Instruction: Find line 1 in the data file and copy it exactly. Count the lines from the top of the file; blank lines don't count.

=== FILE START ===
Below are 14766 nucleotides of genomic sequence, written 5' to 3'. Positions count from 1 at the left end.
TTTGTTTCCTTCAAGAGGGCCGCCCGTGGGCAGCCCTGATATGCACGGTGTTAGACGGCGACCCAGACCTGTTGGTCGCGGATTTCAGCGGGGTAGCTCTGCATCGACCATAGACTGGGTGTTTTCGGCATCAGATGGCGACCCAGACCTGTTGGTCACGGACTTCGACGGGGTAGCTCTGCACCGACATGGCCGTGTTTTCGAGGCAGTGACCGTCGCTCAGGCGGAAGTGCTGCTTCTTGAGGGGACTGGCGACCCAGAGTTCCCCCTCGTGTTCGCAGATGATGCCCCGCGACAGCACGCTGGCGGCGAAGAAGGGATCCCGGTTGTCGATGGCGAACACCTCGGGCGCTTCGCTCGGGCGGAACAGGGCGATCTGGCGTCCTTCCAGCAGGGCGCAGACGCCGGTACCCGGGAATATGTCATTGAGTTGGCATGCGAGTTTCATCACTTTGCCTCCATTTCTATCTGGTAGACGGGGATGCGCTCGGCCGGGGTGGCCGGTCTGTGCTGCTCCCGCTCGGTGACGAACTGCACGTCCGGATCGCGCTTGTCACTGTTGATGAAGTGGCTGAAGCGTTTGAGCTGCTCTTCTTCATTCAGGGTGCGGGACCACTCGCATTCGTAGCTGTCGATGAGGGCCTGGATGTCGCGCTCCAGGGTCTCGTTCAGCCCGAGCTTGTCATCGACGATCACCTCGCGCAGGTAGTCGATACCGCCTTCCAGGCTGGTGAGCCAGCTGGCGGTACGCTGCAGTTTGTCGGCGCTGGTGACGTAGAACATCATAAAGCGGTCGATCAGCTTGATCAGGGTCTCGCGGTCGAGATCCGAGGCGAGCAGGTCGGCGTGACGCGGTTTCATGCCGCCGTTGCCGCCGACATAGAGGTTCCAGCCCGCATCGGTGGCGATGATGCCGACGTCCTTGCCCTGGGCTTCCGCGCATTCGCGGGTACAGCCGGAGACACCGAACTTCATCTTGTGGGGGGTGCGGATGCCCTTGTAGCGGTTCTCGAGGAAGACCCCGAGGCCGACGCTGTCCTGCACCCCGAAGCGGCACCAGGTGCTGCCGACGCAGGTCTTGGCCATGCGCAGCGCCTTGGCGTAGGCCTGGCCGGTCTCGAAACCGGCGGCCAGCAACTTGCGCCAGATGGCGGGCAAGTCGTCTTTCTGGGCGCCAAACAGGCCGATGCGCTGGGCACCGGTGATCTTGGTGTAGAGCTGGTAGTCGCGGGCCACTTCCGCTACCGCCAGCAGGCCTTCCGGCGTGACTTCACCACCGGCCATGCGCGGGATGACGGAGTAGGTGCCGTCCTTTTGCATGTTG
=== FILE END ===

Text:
Below are 14766 nucleotides of genomic sequence, written 5' to 3'. Positions count from 1 at the left end.